Eyal defines a habit as a situation ‘when not doing an action causes a bit of pain’. Habit forming products can start as ‘nice to haves’ but become ‘must haves’ with increasing use. The central thesis of the book is that habitual use of products and services arises through the combination of four key characteristics:
1 – Trigger: An engagement-stimulating event, which may be external (i.e. occur within the user’s environment) or internal (an association within the user’s memory).
2 – Action: An action is made in anticipation of instant gratification and driven by either a desire to avoid pain / gain pleasure, avoid fear / seek hope or avoid social rejection / gain social acceptance. For an action to occur, a user must have the required ability (in terms of time, money etc) to complete it when the trigger occurs.
3 – Variable Reward: The reward for completing an action should be variable and non-finite (i.e. not simply one of a limited set of known possibilities). Rewards can be of three types: Tribe (connection with other), Hunt (delivery of material resources or information) or Self (intrinsic rewards of mastery, competence or completion).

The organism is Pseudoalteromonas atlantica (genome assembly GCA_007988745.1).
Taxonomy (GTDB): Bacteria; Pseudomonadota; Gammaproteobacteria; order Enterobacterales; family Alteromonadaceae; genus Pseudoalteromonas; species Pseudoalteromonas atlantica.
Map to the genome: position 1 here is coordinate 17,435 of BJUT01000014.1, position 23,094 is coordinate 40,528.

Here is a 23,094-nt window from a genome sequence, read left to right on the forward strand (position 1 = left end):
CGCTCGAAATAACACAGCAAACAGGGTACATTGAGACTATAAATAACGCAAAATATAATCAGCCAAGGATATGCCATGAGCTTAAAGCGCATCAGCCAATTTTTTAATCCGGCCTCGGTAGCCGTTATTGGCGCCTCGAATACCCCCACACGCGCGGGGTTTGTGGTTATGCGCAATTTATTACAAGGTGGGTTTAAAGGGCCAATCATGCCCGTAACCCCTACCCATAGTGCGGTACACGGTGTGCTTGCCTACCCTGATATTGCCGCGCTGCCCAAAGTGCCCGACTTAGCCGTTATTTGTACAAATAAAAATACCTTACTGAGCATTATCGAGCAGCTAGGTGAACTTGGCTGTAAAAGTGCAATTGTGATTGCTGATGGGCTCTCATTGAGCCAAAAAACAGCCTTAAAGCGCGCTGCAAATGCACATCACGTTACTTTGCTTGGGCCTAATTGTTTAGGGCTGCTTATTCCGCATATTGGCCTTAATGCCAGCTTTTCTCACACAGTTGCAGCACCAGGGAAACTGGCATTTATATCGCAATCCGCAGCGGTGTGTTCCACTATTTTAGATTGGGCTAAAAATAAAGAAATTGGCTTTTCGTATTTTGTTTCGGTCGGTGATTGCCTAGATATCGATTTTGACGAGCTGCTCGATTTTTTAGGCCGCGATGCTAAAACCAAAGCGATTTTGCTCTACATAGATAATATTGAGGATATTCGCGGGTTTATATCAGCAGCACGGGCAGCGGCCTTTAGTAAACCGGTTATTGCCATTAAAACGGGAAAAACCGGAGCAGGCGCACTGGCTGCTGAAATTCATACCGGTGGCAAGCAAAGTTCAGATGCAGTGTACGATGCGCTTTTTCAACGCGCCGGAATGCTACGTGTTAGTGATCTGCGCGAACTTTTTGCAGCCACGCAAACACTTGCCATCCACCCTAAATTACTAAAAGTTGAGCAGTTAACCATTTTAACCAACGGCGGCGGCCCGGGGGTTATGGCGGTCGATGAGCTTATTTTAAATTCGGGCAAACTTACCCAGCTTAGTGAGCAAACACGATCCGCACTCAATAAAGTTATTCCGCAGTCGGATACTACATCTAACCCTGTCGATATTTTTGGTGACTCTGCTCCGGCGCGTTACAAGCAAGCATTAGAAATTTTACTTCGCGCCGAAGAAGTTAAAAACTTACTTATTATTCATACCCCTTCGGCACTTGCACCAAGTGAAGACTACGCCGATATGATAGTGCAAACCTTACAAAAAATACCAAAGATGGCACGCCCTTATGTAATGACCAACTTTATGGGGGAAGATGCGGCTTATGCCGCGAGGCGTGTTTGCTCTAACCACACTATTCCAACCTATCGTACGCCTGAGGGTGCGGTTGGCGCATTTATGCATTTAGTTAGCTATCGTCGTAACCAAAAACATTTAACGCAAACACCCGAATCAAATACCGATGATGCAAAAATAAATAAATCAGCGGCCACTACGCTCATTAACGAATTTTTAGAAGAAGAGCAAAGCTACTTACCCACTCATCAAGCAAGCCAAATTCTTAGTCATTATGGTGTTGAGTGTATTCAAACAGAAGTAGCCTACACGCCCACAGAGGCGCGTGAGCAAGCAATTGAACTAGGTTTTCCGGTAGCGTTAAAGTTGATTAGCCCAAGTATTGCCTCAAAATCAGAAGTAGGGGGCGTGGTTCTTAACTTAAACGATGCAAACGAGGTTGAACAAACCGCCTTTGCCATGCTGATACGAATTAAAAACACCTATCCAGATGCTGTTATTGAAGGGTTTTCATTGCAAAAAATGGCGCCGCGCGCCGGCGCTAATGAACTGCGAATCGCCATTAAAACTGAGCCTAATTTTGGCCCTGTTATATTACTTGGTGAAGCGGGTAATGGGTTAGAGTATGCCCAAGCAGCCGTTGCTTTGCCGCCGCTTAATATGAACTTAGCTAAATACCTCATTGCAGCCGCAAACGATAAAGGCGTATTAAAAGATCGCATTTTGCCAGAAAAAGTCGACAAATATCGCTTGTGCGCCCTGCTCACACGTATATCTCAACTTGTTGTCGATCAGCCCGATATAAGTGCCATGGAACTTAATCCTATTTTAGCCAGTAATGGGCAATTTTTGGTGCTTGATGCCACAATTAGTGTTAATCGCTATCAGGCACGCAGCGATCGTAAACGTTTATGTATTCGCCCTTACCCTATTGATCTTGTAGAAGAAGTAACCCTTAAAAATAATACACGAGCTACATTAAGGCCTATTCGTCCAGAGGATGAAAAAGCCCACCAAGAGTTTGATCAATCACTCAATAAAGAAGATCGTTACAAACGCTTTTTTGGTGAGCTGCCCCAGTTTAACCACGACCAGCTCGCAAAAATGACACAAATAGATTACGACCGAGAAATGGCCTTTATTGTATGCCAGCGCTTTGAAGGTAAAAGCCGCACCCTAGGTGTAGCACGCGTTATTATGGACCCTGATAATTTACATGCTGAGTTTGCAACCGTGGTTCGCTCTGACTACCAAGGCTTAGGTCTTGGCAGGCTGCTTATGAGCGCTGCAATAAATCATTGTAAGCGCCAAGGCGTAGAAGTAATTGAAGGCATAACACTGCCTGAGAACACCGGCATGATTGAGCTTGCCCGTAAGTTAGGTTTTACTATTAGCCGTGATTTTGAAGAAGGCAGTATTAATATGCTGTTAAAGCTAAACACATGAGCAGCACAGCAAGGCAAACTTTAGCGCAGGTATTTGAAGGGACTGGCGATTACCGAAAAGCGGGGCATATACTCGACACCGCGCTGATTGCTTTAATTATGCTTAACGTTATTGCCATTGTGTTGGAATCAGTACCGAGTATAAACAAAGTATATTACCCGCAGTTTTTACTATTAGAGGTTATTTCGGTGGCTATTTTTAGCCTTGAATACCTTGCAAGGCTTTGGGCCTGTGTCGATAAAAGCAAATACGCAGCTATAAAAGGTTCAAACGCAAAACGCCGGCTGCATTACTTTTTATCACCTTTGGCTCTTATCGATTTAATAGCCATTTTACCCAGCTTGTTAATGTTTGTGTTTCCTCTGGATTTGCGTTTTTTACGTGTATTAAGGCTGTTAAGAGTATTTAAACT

4 – Investment: A requirement for some degree of user investment (e.g. time invested to master use, networks built with other connections), which relies on anticipation of future reward.
Investor Charlie Huggins looks at the pros and cons of pursuing a growth-based investment approach (investing in companies with strong growth prospects) and a value-based strategy (investing in companies that are undervalued).
While a mix of pricing changes and growth will determine investment returns (they will have different impacts over different time frames) in all cases, the following considerations should be taken into account when picking a strategy:
- Timing of entry and exit is generally more important in value investing, as undervaluations tend to be short lived in (relatively) efficient markets while growing companies allow for a greater margin of error. As Warren Buffett notes, ‘time is the friend of the wonderful business and the enemy of the mediocre.’
- Value investing may involve shorter hold periods , as investors tend to sell when their estimation of fair value is reached, whereas growth investors may hold investments for a long time. The former approach is thus often more challenging as it involves sourcing and executing a greater number of transactions, which in turn incurs higher transaction costs.